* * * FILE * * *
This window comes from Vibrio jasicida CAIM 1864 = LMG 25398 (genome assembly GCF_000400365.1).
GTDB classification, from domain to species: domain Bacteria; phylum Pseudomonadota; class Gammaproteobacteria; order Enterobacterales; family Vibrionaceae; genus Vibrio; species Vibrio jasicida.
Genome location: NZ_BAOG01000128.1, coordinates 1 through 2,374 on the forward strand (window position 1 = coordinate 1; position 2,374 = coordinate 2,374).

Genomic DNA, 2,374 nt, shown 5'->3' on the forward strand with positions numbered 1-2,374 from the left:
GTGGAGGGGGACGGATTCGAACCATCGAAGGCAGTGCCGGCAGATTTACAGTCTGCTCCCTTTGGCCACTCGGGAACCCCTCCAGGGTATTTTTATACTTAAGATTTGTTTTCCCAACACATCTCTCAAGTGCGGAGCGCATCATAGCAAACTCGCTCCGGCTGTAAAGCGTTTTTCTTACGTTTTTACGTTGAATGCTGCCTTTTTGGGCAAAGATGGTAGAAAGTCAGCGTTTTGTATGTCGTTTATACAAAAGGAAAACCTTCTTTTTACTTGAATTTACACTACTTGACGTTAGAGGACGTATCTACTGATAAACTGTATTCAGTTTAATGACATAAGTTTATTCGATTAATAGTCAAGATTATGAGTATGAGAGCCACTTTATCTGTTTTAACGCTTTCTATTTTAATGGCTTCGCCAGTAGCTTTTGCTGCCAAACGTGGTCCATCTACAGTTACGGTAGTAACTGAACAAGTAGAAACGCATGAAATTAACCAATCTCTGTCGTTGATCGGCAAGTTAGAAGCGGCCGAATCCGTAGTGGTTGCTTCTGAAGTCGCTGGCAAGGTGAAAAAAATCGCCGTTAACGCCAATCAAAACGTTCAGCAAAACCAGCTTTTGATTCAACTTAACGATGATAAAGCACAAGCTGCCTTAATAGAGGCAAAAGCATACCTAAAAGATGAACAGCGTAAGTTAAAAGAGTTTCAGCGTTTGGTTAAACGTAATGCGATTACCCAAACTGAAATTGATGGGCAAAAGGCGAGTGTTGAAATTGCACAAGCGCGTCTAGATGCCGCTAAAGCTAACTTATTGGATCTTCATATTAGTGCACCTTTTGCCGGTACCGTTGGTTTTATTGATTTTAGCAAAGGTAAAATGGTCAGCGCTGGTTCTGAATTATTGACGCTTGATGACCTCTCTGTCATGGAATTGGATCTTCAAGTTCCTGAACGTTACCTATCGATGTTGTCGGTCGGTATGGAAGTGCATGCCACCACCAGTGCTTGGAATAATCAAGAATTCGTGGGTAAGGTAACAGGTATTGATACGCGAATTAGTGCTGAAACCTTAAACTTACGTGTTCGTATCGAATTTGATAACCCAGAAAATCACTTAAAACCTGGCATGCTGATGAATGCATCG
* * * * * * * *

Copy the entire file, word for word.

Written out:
This window comes from Vibrio jasicida CAIM 1864 = LMG 25398 (genome assembly GCF_000400365.1).
GTDB classification, from domain to species: domain Bacteria; phylum Pseudomonadota; class Gammaproteobacteria; order Enterobacterales; family Vibrionaceae; genus Vibrio; species Vibrio jasicida.
Genome location: NZ_BAOG01000128.1, coordinates 1 through 2,374 on the forward strand (window position 1 = coordinate 1; position 2,374 = coordinate 2,374).

Genomic DNA, 2,374 nt, shown 5'->3' on the forward strand with positions numbered 1-2,374 from the left:
GTGGAGGGGGACGGATTCGAACCATCGAAGGCAGTGCCGGCAGATTTACAGTCTGCTCCCTTTGGCCACTCGGGAACCCCTCCAGGGTATTTTTATACTTAAGATTTGTTTTCCCAACACATCTCTCAAGTGCGGAGCGCATCATAGCAAACTCGCTCCGGCTGTAAAGCGTTTTTCTTACGTTTTTACGTTGAATGCTGCCTTTTTGGGCAAAGATGGTAGAAAGTCAGCGTTTTGTATGTCGTTTATACAAAAGGAAAACCTTCTTTTTACTTGAATTTACACTACTTGACGTTAGAGGACGTATCTACTGATAAACTGTATTCAGTTTAATGACATAAGTTTATTCGATTAATAGTCAAGATTATGAGTATGAGAGCCACTTTATCTGTTTTAACGCTTTCTATTTTAATGGCTTCGCCAGTAGCTTTTGCTGCCAAACGTGGTCCATCTACAGTTACGGTAGTAACTGAACAAGTAGAAACGCATGAAATTAACCAATCTCTGTCGTTGATCGGCAAGTTAGAAGCGGCCGAATCCGTAGTGGTTGCTTCTGAAGTCGCTGGCAAGGTGAAAAAAATCGCCGTTAACGCCAATCAAAACGTTCAGCAAAACCAGCTTTTGATTCAACTTAACGATGATAAAGCACAAGCTGCCTTAATAGAGGCAAAAGCATACCTAAAAGATGAACAGCGTAAGTTAAAAGAGTTTCAGCGTTTGGTTAAACGTAATGCGATTACCCAAACTGAAATTGATGGGCAAAAGGCGAGTGTTGAAATTGCACAAGCGCGTCTAGATGCCGCTAAAGCTAACTTATTGGATCTTCATATTAGTGCACCTTTTGCCGGTACCGTTGGTTTTATTGATTTTAGCAAAGGTAAAATGGTCAGCGCTGGTTCTGAATTATTGACGCTTGATGACCTCTCTGTCATGGAATTGGATCTTCAAGTTCCTGAACGTTACCTATCGATGTTGTCGGTCGGTATGGAAGTGCATGCCACCACCAGTGCTTGGAATAATCAAGAATTCGTGGGTAAGGTAACAGGTATTGATACGCGAATTAGTGCTGAAACCTTAAACTTACGTGTTCGTATCGAATTTGATAACCCAGAAAATCACTTAAAACCTGGCATGCTGATGAATGCATCG